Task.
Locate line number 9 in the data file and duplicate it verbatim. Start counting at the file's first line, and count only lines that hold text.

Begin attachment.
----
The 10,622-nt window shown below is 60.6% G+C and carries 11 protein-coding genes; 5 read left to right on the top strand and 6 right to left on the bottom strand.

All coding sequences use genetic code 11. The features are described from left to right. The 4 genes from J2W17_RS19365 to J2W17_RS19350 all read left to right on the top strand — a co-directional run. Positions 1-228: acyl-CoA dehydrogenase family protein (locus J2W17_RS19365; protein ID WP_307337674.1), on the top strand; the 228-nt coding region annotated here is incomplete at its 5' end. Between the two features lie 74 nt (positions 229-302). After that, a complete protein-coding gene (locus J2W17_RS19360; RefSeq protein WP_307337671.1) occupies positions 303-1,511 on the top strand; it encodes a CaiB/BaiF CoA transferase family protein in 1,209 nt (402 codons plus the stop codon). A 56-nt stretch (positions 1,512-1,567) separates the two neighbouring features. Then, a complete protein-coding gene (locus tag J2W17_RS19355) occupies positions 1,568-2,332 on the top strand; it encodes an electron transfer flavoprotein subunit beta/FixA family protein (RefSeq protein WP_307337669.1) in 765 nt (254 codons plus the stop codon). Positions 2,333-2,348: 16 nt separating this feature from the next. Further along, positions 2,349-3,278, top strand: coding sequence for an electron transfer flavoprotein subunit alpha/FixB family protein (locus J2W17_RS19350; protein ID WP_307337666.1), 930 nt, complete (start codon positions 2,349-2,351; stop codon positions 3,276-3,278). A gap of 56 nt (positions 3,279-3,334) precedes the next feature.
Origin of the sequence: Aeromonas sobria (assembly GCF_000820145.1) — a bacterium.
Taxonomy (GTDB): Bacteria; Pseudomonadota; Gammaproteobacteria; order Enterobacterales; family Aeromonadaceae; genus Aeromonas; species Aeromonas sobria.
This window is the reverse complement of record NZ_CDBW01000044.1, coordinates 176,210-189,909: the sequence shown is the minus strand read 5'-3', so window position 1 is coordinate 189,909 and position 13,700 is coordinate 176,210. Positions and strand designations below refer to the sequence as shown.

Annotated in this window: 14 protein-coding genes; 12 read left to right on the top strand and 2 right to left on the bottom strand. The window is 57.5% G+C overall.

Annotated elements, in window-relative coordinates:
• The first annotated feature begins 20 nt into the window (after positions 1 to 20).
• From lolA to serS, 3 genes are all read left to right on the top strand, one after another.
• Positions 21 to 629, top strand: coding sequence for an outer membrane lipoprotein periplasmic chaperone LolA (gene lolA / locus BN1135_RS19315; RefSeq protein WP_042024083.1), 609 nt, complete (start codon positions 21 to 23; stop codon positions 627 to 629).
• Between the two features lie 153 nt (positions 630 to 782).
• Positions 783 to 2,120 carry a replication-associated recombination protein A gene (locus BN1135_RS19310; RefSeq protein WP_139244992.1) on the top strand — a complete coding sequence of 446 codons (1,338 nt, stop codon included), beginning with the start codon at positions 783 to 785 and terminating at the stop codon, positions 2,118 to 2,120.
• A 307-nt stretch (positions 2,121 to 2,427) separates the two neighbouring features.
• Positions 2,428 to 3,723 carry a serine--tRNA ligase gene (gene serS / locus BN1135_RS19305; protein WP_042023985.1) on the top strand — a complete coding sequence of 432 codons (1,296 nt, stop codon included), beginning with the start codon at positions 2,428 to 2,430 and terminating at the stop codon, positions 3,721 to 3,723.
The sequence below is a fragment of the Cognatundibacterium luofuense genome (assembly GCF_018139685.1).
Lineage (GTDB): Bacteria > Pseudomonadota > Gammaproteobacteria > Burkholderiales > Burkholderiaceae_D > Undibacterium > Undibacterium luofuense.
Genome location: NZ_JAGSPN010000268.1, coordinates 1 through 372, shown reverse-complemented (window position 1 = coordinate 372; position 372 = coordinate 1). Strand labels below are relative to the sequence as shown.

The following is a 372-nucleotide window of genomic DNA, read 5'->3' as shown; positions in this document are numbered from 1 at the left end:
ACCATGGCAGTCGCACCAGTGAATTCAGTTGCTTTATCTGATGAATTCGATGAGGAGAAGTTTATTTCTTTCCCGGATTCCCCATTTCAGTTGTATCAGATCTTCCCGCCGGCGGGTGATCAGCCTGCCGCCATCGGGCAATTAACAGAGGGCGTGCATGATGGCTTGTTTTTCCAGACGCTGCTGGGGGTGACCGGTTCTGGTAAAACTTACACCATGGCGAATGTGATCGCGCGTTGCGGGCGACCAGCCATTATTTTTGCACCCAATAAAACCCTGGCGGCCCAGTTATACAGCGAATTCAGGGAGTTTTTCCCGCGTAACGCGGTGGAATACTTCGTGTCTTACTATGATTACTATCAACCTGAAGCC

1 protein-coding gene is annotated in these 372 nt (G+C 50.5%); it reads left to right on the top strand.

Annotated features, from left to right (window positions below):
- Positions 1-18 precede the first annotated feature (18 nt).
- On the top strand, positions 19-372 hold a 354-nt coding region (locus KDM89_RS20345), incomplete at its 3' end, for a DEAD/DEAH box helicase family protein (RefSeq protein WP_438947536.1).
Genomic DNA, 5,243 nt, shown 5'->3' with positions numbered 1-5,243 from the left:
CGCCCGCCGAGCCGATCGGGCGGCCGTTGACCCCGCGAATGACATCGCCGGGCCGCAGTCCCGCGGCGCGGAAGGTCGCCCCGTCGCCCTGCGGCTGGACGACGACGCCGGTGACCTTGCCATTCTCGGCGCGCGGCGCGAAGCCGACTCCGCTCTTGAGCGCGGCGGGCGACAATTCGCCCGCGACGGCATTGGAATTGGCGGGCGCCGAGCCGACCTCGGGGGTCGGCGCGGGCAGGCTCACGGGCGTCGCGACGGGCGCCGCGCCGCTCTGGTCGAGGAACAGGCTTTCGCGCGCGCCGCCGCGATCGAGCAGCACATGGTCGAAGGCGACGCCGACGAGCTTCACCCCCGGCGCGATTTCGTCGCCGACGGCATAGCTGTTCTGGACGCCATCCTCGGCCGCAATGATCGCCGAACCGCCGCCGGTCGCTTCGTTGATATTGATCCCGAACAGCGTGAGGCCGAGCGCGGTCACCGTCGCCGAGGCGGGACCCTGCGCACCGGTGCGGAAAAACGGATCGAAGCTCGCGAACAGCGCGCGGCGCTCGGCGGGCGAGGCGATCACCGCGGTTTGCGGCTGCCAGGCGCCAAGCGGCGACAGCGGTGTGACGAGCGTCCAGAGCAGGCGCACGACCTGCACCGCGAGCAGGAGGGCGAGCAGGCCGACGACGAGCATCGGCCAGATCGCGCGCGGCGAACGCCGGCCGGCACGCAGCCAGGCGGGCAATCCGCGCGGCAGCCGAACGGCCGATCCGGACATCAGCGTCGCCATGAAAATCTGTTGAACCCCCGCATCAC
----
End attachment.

• From lolA to serS, 3 genes are all read left to right on the top strand, one after another.